Andrew Hubbard

Written by: Andrew Hubbard

Andrew Hubbard

Consultant

The communication gap between HMRC and taxpayers

  • October 2017
  • 2 minutes

How do you react to receiving a letter out of the blue from HMRC? Do you put it right at the top of your 'to-do' list or do you bury it in the hope that it will go away? And when you do get around to dealing with it, do you understand why it has been sent to you and what you are expected to do with it?

HMRC’s independent research in this area focused on random enquiries sent to child benefit claimants asking them to prove that they were entitled to benefit, but the findings of the research are of much wider application.

Two particular points caught my attention. The first is that recipients wanted a better explanation of why they had been sent the letter. They wanted to know that the letters were genuinely sent out at random and that they had not been singled out because HMRC thought they were doing something wrong.

The second is that they wanted to know that their reply had been received. The letter from HMRC said that recipients would be contacted within 60 days to inform them about any changes to their child benefit payments. When faced with a threat of losing child benefit completely, it is understandable that people didn’t want to wait two months before finding out that everything was in order. In particular, they wanted some assurance that HMRC had actually received their reply, perhaps via text message.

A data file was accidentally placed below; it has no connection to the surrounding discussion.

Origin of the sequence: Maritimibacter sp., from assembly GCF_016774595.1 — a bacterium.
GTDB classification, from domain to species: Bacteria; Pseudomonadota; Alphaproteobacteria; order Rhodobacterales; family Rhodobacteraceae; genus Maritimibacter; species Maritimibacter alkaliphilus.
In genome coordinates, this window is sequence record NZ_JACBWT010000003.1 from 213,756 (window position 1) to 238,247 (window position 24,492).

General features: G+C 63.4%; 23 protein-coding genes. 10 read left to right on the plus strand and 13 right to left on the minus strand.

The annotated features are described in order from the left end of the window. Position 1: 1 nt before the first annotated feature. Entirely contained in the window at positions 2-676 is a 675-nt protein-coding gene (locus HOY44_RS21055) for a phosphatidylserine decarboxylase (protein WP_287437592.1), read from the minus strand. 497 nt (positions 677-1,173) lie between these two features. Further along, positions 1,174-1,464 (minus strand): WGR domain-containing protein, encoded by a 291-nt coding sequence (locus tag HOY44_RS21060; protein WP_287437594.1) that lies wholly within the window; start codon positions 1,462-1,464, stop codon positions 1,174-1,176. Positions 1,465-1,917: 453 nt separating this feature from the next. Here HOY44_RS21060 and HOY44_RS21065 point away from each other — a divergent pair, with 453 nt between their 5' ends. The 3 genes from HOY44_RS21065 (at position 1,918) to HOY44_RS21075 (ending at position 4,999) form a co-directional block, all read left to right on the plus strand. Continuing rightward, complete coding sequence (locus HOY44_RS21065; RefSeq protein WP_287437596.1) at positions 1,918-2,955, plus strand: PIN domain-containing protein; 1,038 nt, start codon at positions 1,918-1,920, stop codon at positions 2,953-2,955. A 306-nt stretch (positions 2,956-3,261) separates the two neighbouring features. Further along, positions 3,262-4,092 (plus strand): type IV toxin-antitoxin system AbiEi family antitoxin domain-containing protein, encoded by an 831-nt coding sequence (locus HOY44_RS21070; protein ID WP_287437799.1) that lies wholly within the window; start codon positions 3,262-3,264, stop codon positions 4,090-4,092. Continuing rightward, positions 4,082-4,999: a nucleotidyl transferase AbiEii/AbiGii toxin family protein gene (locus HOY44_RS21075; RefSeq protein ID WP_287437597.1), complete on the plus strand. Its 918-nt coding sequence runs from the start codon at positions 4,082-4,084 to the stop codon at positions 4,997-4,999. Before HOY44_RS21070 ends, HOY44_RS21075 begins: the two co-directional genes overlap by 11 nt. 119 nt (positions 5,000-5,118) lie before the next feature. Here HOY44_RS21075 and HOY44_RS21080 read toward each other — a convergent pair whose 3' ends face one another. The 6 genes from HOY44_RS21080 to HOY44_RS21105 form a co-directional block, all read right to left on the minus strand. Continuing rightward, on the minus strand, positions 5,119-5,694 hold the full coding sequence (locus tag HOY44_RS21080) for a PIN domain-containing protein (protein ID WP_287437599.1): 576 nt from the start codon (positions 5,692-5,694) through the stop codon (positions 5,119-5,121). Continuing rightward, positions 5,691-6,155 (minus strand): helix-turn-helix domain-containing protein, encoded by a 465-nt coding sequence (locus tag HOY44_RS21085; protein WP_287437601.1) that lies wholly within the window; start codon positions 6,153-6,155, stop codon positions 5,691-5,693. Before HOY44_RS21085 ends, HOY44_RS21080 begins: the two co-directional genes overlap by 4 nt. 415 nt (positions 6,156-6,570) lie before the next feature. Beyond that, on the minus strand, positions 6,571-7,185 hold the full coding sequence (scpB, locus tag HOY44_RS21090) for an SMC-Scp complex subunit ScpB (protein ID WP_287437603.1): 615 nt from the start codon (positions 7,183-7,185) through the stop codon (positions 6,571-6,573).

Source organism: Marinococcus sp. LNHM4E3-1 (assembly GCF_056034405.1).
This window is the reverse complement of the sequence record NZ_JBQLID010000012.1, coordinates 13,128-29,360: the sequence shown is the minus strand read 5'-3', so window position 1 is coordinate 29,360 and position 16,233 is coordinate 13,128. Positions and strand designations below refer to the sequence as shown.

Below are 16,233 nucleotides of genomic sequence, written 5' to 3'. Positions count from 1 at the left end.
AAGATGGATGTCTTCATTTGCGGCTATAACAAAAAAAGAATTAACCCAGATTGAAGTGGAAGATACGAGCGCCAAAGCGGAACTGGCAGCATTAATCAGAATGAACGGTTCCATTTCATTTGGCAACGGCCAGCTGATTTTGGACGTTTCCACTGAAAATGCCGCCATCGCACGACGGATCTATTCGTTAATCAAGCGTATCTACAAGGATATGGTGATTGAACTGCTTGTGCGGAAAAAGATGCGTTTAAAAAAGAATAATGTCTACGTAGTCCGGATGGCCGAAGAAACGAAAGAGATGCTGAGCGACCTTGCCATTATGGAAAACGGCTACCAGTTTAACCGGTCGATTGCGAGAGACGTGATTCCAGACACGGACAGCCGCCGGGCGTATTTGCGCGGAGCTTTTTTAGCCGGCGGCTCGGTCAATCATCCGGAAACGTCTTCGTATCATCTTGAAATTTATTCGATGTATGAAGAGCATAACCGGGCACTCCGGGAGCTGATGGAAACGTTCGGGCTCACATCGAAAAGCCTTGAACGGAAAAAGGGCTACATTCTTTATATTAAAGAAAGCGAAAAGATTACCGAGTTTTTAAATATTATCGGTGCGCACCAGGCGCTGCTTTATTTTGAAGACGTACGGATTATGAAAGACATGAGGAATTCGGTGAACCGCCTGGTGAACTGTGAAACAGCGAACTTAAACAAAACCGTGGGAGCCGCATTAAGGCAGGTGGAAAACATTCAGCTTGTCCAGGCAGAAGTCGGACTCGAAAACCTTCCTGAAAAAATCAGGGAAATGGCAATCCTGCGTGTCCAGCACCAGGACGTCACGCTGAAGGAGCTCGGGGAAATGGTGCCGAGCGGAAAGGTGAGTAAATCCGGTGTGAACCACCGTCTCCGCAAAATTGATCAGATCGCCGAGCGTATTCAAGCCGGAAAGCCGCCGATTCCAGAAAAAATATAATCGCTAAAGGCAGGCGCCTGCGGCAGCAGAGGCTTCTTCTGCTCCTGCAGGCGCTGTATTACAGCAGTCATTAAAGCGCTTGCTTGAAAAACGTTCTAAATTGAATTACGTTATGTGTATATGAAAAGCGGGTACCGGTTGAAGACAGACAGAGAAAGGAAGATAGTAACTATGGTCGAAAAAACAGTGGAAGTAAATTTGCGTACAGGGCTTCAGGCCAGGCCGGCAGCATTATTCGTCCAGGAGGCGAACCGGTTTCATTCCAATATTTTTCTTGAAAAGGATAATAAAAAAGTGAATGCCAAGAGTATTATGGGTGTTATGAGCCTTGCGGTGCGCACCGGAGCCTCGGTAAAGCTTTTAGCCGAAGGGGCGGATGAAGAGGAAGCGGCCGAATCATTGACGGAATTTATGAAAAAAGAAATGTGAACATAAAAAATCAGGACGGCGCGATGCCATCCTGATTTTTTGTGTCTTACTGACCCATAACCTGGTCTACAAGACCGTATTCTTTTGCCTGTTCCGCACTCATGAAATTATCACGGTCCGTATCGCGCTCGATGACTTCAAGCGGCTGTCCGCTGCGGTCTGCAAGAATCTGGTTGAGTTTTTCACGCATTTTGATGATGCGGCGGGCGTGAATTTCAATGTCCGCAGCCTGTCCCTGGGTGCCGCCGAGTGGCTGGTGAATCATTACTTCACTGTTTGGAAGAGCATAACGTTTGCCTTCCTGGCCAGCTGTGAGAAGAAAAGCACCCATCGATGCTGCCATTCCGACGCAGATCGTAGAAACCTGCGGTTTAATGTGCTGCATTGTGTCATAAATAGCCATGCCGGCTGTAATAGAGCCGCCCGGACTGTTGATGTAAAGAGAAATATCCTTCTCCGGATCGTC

This issue of timeliness is particularly important. Older readers will remember that the standard wording in mail order catalogues was ‘allow 28 days for delivery’. Now we expect deliveries to be received within 24 hours. Similarly, we are used to instant communication via email, so 60 days now seems as antiquated as Morse code and semaphore. HMRC’s digital transformation could play a big part here if it can be made to work effectively for all taxpayers. 

HMRC is to be commended for carrying out this research and not simply working on the basis that the way in which it does things is always right. Let’s hope that the detailed recommendations in this, and other similar research reports, are carried though into practice.

For more information please comment below or get in touch with Andrew Hubbard.

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